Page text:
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  1. #1
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    Rapid Wearing Down of Cogset

    One of the teeth on the cog that I use the most has worn down after only 2000 miles, causing chain skip. And that cogset replaced one that lasted only five months, and an even shorter distance.

    Doesn't that sound like abnormally fast wear? I do use the cog in question to climb virtually every time I work out, putting heavy load on that cog for about a third of the 2,000 miles. But even so, the wear sounds abnormally fast to me. What am I doing wrong? I don't lubricate my chain, and I wonder if that is contributing to the rapid wear.

  2. #2
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    Richardpu-

    I think you could have a stretched (worn) chain, and prematurely worn for lack of lubrication.

    read http://sheldonbrown/chains.html

    but as well that does seem to be alot of use of that one gear, but I'm not the authority on that issue. Sheldon has alot of very good information on his website

    Peter

  3. #3
    ppc
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    Quote Originally Posted by richardpu
    I don't lubricate my chain, and I wonder if that is contributing to the rapid wear.
    I'm still wondering if this is a troll or not: given the continuous and omnipresent religious wars surrounding the issue of chain cleaning and lubrication, and the bottles of chain lubes always displayed very visibly in most bike stores, I can't believe this question isn't some kind of joke.

    But okay, I'll bite: if you get 2000 miles on a dry chain, I say you're getting a really good mileage
    Try cleaning then re-lubing your chain regularly. During the dry season, once every 400 miles should do, a lot more in winter. The reason why you need to lube a chain is because the rollers wear much faster if you don't (metal rubbing against metal), the chain stretches, and eventually damages your cogs and/or chainwheels. The reason why you need to clean and re-lube the chain regularly is because the oil in the chain eventually gets contaminated with road grit, which then acts as a grinding paste.

    There are numerous posts on how to clean a chain. The bottom line is that you need to get all the contaminated oil out of the rollers somehow, usually with a solvent of some kind. Some swear by this-or-that solvent, some swear by ultrasound cleaning, some swear by cleaning the chain on the bike, some off the bike, some swear by cleaning the chain when the moon is full, etc... Search on this here forum and you'll get a million answers. Also, get a chain stretch checker and remove the guesswork out of deciding when to change a chain so as to not damage your cogs/rings.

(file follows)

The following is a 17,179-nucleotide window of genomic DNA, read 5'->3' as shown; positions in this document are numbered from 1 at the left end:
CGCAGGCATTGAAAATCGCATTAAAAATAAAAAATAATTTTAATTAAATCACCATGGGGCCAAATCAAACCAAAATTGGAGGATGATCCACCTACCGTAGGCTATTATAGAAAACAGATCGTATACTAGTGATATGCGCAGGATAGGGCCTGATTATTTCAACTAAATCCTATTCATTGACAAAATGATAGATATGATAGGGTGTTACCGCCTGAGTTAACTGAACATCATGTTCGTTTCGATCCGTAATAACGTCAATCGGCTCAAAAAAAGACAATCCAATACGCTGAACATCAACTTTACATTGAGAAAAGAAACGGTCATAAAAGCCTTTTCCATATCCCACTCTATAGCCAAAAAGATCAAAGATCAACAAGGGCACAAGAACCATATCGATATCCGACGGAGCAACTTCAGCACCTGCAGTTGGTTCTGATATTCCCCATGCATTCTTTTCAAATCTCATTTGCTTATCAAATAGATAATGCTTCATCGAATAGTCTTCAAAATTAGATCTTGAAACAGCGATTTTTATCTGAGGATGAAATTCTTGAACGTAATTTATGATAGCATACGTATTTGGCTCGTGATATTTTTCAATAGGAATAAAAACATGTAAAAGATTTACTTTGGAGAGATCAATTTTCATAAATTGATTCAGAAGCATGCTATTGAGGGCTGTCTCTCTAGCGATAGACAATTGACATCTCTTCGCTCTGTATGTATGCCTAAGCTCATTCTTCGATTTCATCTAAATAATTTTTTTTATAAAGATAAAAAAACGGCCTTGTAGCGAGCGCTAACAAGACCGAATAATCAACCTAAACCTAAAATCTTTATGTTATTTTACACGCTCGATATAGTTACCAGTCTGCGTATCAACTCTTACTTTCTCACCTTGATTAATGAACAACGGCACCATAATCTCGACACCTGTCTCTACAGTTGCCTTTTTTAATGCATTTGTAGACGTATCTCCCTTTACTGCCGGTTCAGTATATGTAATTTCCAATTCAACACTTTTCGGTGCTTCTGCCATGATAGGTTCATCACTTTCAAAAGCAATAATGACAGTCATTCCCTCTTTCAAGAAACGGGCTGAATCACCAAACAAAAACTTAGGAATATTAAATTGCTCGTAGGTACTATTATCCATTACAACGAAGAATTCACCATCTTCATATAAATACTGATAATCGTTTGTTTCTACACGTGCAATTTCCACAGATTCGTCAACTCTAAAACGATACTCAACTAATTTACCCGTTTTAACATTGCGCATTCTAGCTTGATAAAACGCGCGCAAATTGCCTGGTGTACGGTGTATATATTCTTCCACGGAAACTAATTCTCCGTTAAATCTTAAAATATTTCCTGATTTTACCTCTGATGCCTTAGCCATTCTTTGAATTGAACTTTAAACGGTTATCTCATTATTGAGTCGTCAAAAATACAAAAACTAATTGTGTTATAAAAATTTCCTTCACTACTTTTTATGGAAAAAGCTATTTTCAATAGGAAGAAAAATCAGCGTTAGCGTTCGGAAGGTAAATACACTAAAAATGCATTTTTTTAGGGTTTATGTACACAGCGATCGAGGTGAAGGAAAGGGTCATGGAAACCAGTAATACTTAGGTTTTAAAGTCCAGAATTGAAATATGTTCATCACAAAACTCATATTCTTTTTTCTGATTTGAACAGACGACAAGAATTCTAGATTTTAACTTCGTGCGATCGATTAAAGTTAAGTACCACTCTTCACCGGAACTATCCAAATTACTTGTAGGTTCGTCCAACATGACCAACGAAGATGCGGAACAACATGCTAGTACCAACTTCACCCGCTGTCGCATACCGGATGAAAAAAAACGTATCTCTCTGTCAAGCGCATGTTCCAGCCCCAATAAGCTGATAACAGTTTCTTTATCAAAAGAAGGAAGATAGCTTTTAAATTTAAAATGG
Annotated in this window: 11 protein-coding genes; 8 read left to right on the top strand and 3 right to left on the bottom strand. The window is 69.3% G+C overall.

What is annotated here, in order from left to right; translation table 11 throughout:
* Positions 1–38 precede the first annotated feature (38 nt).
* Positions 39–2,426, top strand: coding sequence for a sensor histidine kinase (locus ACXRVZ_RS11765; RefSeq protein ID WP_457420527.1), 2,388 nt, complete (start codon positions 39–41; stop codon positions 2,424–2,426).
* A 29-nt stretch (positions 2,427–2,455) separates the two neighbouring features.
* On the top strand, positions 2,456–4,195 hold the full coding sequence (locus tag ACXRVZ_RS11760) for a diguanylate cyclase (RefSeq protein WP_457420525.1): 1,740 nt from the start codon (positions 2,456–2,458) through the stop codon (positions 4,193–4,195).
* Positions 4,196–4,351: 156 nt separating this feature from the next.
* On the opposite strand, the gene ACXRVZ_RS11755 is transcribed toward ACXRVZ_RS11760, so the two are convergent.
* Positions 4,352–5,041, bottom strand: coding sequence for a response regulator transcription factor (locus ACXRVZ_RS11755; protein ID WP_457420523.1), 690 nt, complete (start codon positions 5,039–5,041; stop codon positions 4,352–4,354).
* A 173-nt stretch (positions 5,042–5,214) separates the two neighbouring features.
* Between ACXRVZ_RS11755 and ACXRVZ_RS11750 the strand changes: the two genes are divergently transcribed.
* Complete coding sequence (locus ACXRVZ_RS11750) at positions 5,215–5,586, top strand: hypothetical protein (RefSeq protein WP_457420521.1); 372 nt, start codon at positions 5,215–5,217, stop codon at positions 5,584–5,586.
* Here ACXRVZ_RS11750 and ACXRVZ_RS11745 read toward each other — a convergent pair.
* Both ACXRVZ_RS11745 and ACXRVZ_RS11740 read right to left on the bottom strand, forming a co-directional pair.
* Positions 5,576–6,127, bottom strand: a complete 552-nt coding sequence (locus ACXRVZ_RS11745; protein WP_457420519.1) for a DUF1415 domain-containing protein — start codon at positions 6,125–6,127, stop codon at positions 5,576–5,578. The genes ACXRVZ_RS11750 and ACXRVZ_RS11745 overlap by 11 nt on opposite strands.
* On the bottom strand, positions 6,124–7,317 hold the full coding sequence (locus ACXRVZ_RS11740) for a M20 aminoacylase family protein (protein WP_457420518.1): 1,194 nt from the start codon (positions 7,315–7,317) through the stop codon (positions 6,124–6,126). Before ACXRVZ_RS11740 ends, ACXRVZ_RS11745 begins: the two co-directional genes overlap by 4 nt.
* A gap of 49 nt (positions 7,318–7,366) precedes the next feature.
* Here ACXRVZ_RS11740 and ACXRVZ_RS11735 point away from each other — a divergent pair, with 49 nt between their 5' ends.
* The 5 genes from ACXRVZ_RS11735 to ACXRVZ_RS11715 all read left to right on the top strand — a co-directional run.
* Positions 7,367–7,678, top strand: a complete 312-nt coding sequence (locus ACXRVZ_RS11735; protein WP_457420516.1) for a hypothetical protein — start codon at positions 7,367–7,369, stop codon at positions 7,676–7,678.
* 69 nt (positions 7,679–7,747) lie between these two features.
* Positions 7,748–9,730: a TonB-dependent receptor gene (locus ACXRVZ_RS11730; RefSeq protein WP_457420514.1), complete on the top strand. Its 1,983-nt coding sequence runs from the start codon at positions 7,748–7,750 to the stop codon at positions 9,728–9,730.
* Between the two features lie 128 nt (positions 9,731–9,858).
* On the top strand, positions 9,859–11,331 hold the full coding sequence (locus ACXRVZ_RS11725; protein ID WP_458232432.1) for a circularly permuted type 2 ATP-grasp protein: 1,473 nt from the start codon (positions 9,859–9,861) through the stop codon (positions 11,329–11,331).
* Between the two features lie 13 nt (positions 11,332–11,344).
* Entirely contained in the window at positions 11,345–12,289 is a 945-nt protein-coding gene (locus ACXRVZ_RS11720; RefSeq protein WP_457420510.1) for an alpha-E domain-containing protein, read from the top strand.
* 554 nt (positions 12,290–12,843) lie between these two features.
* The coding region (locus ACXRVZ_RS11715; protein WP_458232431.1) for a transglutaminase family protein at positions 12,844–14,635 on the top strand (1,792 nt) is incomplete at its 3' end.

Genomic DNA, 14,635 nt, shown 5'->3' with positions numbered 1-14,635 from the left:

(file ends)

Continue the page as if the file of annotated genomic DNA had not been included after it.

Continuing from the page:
4. #4
    Senior Member Polonswim's Avatar
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    What is a troll?

  5. #5
    Senior Member Brian's Avatar
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    Quote Originally Posted by MERTON
    are the ti? get steel. ti cogs are for little ***** men that can't lay down any torque.... yah! you heard me!! you little ***** man!! don't be a ti *****! be a steel man!!
    Funny, we never had any problems with the XTR cassette on our tandem. And I'm about 125% of your average rider when it comes to size and torque potential.

  6. #6
    ppc
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    Quote Originally Posted by Polonswim
    What is a troll?
    http://en.wikipedia.org/wiki/Internet_troll

  7. #7
    Elite Fred mollusk's Avatar
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    You mention that the cog in question is under heavy load. Are you shifting under heavy load with this cog? That can be the cause for rapid wear. And if it is with a bad chain line (big chain ring/big cog or small chain ring/small cog) things are even worse.

  8. #8
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    Did you change the chain when you changed the cassette? 2000 miles is way too soon for any significant wear unless a badly "stretched" chain was used.

  9. #9
    Senior Member sydney's Avatar
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    He never bothered to lube the chain.

  10. #10
    ppc
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    Quote Originally Posted by sydney
    He never bothered to lube the chain.
    Also, he doesn't say what kind of riding he does. If he goes ride hard in crud with a mountain bike and never cleans the chain, it'll be busted in less than 300 miles

  11. #11
    Senior Member sydney's Avatar
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    Preach it brother....

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